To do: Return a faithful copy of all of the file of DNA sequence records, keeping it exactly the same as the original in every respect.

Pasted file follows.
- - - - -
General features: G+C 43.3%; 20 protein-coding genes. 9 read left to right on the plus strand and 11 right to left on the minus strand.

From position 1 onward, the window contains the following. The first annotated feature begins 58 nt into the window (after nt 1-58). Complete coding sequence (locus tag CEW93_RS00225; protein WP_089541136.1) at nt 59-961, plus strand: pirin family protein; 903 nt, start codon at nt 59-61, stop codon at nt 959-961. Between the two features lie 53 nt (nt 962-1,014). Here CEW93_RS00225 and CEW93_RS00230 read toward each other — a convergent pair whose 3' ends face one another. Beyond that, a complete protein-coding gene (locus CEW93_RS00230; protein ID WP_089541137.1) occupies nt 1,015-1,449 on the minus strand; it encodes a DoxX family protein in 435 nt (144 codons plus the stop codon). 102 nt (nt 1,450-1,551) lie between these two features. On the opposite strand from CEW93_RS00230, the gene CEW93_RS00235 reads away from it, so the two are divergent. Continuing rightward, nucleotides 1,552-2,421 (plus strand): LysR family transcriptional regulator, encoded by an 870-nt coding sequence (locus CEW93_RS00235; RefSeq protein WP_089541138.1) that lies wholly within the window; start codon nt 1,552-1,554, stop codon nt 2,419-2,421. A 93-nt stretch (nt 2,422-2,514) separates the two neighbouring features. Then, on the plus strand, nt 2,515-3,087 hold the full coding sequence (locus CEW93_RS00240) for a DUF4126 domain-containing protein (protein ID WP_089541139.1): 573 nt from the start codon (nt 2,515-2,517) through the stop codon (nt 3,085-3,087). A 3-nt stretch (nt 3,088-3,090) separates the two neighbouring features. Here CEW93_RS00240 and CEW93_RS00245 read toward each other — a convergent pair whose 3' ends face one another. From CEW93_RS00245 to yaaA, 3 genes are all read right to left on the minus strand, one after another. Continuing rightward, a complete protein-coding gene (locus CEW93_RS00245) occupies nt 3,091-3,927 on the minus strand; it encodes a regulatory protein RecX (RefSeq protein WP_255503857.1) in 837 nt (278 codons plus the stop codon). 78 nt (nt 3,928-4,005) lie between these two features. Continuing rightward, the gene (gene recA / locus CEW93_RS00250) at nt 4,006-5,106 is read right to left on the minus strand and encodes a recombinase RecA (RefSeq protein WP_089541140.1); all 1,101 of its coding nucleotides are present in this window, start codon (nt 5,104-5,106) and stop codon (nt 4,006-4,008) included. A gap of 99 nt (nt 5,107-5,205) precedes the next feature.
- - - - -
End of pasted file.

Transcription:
General features: G+C 43.3%; 20 protein-coding genes. 9 read left to right on the plus strand and 11 right to left on the minus strand.

From position 1 onward, the window contains the following. The first annotated feature begins 58 nt into the window (after nt 1-58). Complete coding sequence (locus tag CEW93_RS00225; protein WP_089541136.1) at nt 59-961, plus strand: pirin family protein; 903 nt, start codon at nt 59-61, stop codon at nt 959-961. Between the two features lie 53 nt (nt 962-1,014). Here CEW93_RS00225 and CEW93_RS00230 read toward each other — a convergent pair whose 3' ends face one another. Beyond that, a complete protein-coding gene (locus CEW93_RS00230; protein ID WP_089541137.1) occupies nt 1,015-1,449 on the minus strand; it encodes a DoxX family protein in 435 nt (144 codons plus the stop codon). 102 nt (nt 1,450-1,551) lie between these two features. On the opposite strand from CEW93_RS00230, the gene CEW93_RS00235 reads away from it, so the two are divergent. Continuing rightward, nucleotides 1,552-2,421 (plus strand): LysR family transcriptional regulator, encoded by an 870-nt coding sequence (locus CEW93_RS00235; RefSeq protein WP_089541138.1) that lies wholly within the window; start codon nt 1,552-1,554, stop codon nt 2,419-2,421. A 93-nt stretch (nt 2,422-2,514) separates the two neighbouring features. Then, on the plus strand, nt 2,515-3,087 hold the full coding sequence (locus CEW93_RS00240) for a DUF4126 domain-containing protein (protein ID WP_089541139.1): 573 nt from the start codon (nt 2,515-2,517) through the stop codon (nt 3,085-3,087). A 3-nt stretch (nt 3,088-3,090) separates the two neighbouring features. Here CEW93_RS00240 and CEW93_RS00245 read toward each other — a convergent pair whose 3' ends face one another. From CEW93_RS00245 to yaaA, 3 genes are all read right to left on the minus strand, one after another. Continuing rightward, a complete protein-coding gene (locus CEW93_RS00245) occupies nt 3,091-3,927 on the minus strand; it encodes a regulatory protein RecX (RefSeq protein WP_255503857.1) in 837 nt (278 codons plus the stop codon). 78 nt (nt 3,928-4,005) lie between these two features. Continuing rightward, the gene (gene recA / locus CEW93_RS00250) at nt 4,006-5,106 is read right to left on the minus strand and encodes a recombinase RecA (RefSeq protein WP_089541140.1); all 1,101 of its coding nucleotides are present in this window, start codon (nt 5,104-5,106) and stop codon (nt 4,006-4,008) included. A gap of 99 nt (nt 5,107-5,205) precedes the next feature.